Learning to share: Smart mobility solutions for Amsterdam and beyond
Smart mobility Urban mobility

Learning to share: Smart mobility solutions for Amsterdam and beyond

Monday, 16 April 2018

While the world’s landmass shrinks, the amount of human inhabitants does the opposite. The rise in global population also means the amount of travel, nationally and internationally, has increased as air travel and other modes of transport become more affordable.

According to the research of municipality of Amsterdam for their Smart Mobility Action Program  2016-2018*, the population of Amsterdam saw an increase of more than 9% in just 6 years. The number of people staying overnight in a hotel increased by more than 50%, an indication of a dramatic increase of non-residents. This number of visitors, not familiar with the city’s public transport systems, roadways, and traffic flows could potentially spell disaster for city mobility. In the face of all this, how does Amsterdam remain a pleasant, liveable city with minimal air pollution, and comparatively effective transport methods?

The major buzzword on the lips of many entrepreneurs in the past few years has been ‘the sharing economy’. One of the most recognised companies to embrace the concept was Airbnb (2007). The idea to opens one’s home to total strangers would have once been absurd, and yet the idea of sharing as a business exploded off the back of Airbnb’s success. Trust is an important factor in C2C companies, accommodated nowadays by rating systems, keeping every customer experience transparent and arguably maintaining quality at a higher level than traditional B2C companies.

The sharing economy not only paves the way for a whole new way of doing business, but it can also dramatically improve the overall quality of life in a city. Making private resources available for members of the public, who would otherwise have built it/purchased it themselves, is one of the great modern tools of an environmentally sustainable economy.

Like with many other cities around the world, the launch of Uber and similar ride sharing services was a big step for mobility in Amsterdam, maximising existing vehicle resources and making ‘taxi’ trips much more affordable and attainable. The ordering of such services reduces time for both the user and the driver, the user not needing to wait for a taxi to drive past and the driver having a set destination as opposed to aimlessly driving around waiting for a client to hail them.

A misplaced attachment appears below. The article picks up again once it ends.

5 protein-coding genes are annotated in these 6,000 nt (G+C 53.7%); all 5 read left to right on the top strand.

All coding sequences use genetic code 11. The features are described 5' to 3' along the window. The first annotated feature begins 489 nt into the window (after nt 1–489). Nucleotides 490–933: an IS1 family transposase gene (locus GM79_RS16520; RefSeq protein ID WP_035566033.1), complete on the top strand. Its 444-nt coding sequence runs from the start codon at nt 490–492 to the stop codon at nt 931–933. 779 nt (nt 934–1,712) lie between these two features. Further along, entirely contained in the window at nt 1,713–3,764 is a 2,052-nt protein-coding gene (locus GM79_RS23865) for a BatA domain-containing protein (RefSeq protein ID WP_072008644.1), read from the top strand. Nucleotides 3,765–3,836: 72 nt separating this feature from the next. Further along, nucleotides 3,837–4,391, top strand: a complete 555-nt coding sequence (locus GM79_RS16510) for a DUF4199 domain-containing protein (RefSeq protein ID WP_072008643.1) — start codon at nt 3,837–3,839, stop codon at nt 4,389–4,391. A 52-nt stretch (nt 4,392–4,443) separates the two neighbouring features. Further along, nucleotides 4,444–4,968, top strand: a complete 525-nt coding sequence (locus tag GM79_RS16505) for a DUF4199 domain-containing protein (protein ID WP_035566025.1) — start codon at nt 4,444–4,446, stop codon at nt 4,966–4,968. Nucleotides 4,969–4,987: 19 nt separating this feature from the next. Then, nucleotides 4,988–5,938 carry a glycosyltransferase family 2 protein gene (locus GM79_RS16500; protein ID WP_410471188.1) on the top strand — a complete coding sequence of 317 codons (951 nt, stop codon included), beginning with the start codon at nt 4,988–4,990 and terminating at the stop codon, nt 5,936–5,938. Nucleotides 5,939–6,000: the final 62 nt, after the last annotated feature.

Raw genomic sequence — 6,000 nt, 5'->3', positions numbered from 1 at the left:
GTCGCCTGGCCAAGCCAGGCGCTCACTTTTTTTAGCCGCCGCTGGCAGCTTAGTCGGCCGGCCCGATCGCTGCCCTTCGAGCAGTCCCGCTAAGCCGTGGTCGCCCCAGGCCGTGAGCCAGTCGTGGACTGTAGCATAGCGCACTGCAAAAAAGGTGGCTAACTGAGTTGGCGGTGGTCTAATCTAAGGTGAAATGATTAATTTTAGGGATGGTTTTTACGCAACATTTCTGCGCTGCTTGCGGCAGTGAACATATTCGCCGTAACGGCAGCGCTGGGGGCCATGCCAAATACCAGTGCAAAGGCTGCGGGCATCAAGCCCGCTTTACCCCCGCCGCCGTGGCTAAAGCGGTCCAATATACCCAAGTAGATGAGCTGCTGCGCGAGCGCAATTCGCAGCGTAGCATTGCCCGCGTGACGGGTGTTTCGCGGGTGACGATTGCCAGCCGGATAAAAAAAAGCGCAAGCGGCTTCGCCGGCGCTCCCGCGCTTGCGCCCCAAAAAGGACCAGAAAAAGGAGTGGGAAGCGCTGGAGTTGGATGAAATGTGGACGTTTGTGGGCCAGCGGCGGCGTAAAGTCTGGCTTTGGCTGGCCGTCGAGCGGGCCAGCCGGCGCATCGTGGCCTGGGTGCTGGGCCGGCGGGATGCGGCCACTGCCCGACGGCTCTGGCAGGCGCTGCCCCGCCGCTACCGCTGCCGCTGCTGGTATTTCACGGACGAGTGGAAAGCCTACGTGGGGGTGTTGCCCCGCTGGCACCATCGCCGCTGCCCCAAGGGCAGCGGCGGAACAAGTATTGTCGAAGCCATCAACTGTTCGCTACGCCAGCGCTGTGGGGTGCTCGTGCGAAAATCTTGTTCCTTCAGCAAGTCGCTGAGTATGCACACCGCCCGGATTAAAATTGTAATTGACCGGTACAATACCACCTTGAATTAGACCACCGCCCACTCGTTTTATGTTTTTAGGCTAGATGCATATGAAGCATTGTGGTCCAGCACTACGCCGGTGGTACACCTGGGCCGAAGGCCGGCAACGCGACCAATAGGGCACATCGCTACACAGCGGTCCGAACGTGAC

From there it is a small step to car sharing. Carpooling through platforms such as Blablacar can significantly reduce the number of cars on the road. This can be up to 80% in a perfect situation where the car is full of carpoolers who would have otherwise driven in separate cars.

Car sharing companies such as Snappcar work a different angle by making use of idle cars through peer-to-peer renting. While the idea of renting private cars might seem logistically difficult at a first glance, it’s a no-brainer when looking at the statistics. One study found that the average car is parked 95% of the time. By opting for car sharing instead of car ownership, a new driver relieves himself of ownership-related commitments, such as insurance and general maintenance. The driver is truly mobile because he can rent a car wherever he is or will be in the city as opposed to having to travel to a certain location to fetch his private car for the journey.

Smart mobility is also naturally linked to the city spaces through which you move. Smart traffic tracking and information sharing systems, such as Smartwayz, are being tested and implemented across the country to help drivers navigate through cities efficiently. Parking sharing platforms are also an important factor in smart mobility and the reduction of inner city traffic, pollution and noise pollution. Some studies have found that drivers spend an average of 4 days per year searching for a parking space! Platforms such as Mobypark, on which you can rent out your parking space or rent one as a driver, allow reservations and payment in advance, guaranteeing a parking spot and reducing the amount of time, money and carbon emissions wasted.

All of these smart solutions are possible today thanks to the internet, putting strangers in touch with each other, bringing the world closer, and making everything, including mobility, more accessible, efficient and easy. The Netherlands is one of the most internet-savvy nations in the world and has proven to be the most connected with a 98% rate of online access across the country (City of Amsterdam)*. With the famous Dutch open-mindedness, an international and innovative population, and the new mobility challenges facing the city with its ever-increasing popularity, it is clear that the evolution of smart mobility through sharing in Amsterdam has only just begun.

Author: Emma Goodman - Mobypark


*Gemeente Amsterdam. Smart Mobility Actieprogramma 2016-2018.

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